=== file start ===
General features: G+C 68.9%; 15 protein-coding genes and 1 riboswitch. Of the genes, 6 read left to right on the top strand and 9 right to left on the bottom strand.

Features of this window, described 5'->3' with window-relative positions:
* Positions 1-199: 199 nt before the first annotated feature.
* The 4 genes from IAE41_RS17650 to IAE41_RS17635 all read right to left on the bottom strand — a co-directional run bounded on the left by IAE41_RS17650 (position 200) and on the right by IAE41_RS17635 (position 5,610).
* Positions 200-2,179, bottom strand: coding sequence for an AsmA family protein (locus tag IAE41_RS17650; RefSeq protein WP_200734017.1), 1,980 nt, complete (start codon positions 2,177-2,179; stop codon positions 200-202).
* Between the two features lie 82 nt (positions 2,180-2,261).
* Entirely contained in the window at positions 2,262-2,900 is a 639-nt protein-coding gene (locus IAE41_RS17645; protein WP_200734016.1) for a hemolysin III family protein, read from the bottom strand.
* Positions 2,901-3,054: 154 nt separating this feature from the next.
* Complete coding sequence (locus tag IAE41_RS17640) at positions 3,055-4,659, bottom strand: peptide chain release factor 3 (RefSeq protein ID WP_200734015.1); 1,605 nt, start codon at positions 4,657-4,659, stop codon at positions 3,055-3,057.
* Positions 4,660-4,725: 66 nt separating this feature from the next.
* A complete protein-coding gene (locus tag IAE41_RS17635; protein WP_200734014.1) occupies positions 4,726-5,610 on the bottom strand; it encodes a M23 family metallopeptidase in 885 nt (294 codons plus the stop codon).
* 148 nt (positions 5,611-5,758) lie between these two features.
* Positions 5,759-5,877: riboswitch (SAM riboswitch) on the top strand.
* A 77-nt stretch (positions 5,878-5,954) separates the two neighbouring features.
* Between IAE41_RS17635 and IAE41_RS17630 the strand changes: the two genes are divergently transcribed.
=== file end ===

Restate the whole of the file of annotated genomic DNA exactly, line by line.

General features: G+C 68.9%; 15 protein-coding genes and 1 riboswitch. Of the genes, 6 read left to right on the top strand and 9 right to left on the bottom strand.

Features of this window, described 5'->3' with window-relative positions:
* Positions 1-199: 199 nt before the first annotated feature.
* The 4 genes from IAE41_RS17650 to IAE41_RS17635 all read right to left on the bottom strand — a co-directional run bounded on the left by IAE41_RS17650 (position 200) and on the right by IAE41_RS17635 (position 5,610).
* Positions 200-2,179, bottom strand: coding sequence for an AsmA family protein (locus tag IAE41_RS17650; RefSeq protein WP_200734017.1), 1,980 nt, complete (start codon positions 2,177-2,179; stop codon positions 200-202).
* Between the two features lie 82 nt (positions 2,180-2,261).
* Entirely contained in the window at positions 2,262-2,900 is a 639-nt protein-coding gene (locus IAE41_RS17645; protein WP_200734016.1) for a hemolysin III family protein, read from the bottom strand.
* Positions 2,901-3,054: 154 nt separating this feature from the next.
* Complete coding sequence (locus tag IAE41_RS17640) at positions 3,055-4,659, bottom strand: peptide chain release factor 3 (RefSeq protein ID WP_200734015.1); 1,605 nt, start codon at positions 4,657-4,659, stop codon at positions 3,055-3,057.
* Positions 4,660-4,725: 66 nt separating this feature from the next.
* A complete protein-coding gene (locus tag IAE41_RS17635; protein WP_200734014.1) occupies positions 4,726-5,610 on the bottom strand; it encodes a M23 family metallopeptidase in 885 nt (294 codons plus the stop codon).
* 148 nt (positions 5,611-5,758) lie between these two features.
* Positions 5,759-5,877: riboswitch (SAM riboswitch) on the top strand.
* A 77-nt stretch (positions 5,878-5,954) separates the two neighbouring features.
* Between IAE41_RS17635 and IAE41_RS17630 the strand changes: the two genes are divergently transcribed.